New Webinar: Language subsetting and compiler qualification

Mon, 09/07/2020 - 09:31
Software and compiler meet functional safety standards

 

Welcome to September. We are back from a short but energizing summer vacation with a host of new annoucements and content. First, we are delighted to annouce that we are now an Arm Functional Safety Partner. This program promotes partners, such as BUGSENG, who specialize in software and tools, design and training services and can reliably support their customers with industry leading functional safety services.

We are also running an exciting new series of free webinars. And, we have a ton of new content on our YouTube channel, including recordings of all our webinars going back to March 2020. If you’re looking to keep up with the latest developments in MISRA C/C++ and BARR-C coding standards, static analysis tools, tool qualification, and compliance to industrial functional safety standards, our YouTube webinars are a great place to start.

Our joint webinar with Solid Sands BV

In this blog, we would like to introduce the joint webinar we are running with Marcel Beemster, co-founder and CTO of Solid Sands B.V., a leading provider of compiler testing and qualification technology. The webinar topic is: “Language Subsetting and Compiler Qualification in the Development of Software for Safety-Critical Systems” and it will run on Thursday, 17 September at 11:00-12:00 CEST (UTC+2). You can sign up here. In the meantime, here are a few more details and background information to the topic.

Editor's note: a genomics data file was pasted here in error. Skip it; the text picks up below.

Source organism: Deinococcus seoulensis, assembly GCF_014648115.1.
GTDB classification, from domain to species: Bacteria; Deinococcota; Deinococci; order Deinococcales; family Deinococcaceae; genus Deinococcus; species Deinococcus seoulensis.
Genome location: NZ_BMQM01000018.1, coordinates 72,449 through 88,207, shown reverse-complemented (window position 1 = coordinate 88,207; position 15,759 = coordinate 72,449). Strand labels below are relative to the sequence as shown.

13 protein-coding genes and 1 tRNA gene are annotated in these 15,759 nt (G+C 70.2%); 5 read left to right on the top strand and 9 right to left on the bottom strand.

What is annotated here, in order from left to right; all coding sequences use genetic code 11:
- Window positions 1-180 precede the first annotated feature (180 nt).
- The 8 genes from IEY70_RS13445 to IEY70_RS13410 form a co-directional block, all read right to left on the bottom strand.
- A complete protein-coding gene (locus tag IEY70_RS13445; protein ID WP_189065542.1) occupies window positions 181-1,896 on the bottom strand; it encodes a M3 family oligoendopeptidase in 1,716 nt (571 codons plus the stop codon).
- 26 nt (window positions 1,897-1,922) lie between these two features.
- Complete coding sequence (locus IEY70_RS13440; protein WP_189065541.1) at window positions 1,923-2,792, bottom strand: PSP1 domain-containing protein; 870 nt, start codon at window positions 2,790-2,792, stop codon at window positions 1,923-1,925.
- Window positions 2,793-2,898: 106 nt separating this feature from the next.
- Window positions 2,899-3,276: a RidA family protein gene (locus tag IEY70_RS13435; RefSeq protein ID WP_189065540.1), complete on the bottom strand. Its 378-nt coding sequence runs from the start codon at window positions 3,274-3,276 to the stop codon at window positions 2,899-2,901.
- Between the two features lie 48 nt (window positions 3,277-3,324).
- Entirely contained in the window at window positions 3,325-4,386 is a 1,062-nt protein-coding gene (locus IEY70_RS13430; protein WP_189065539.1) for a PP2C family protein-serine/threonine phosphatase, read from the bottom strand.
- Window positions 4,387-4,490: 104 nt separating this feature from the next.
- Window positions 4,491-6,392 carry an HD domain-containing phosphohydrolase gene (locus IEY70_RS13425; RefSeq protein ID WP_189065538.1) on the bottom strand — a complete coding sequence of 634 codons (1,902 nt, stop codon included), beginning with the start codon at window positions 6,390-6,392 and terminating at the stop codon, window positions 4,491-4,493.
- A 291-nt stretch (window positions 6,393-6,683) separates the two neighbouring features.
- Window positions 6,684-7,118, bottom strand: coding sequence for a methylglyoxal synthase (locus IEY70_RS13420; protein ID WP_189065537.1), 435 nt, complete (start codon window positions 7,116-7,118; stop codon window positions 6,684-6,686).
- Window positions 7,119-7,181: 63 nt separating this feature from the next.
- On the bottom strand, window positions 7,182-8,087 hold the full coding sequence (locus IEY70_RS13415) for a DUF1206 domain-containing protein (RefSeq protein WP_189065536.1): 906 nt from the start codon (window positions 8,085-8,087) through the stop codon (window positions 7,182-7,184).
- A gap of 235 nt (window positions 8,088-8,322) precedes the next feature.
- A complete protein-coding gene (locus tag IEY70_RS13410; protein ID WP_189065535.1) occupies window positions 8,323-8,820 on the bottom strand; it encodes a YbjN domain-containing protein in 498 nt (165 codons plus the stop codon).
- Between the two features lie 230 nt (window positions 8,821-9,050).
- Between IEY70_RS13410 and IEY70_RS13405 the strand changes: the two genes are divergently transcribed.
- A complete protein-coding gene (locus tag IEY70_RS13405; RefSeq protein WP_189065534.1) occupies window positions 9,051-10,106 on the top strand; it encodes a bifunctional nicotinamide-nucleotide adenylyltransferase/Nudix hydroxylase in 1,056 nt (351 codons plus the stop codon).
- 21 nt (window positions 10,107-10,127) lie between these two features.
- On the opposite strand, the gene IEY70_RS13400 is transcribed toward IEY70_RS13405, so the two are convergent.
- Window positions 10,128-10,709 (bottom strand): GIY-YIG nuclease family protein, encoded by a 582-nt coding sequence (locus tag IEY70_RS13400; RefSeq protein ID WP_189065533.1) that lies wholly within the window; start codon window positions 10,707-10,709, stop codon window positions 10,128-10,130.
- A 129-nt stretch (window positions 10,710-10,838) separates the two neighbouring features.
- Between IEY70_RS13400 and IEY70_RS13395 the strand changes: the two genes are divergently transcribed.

How to save time and money with Language Subsetting and Compiler Qualification in the Development of Software for Safety-Critical Systems

Developing critical systems’ software in compliance with functional safety standards (such as DO-178C and ISO 26262) is challenging. The development of such software in C can save time and money. But, two crucial aspects must be taken into account. The first aspect is language subsetting and the second is compiler qualification.

Why proper language subsetting is essential

Proper language subsetting (for instance, by strict adherence to MISRA C:2012 plus further restrictions, such as the use of floating-point numbers) is crucial. It avoids non-determinism, recursion, dynamic memory allocation and other unsafe language features. The major advantage of an application that is written in a proper subset of C or C++ is that it greatly improves the portability of the code.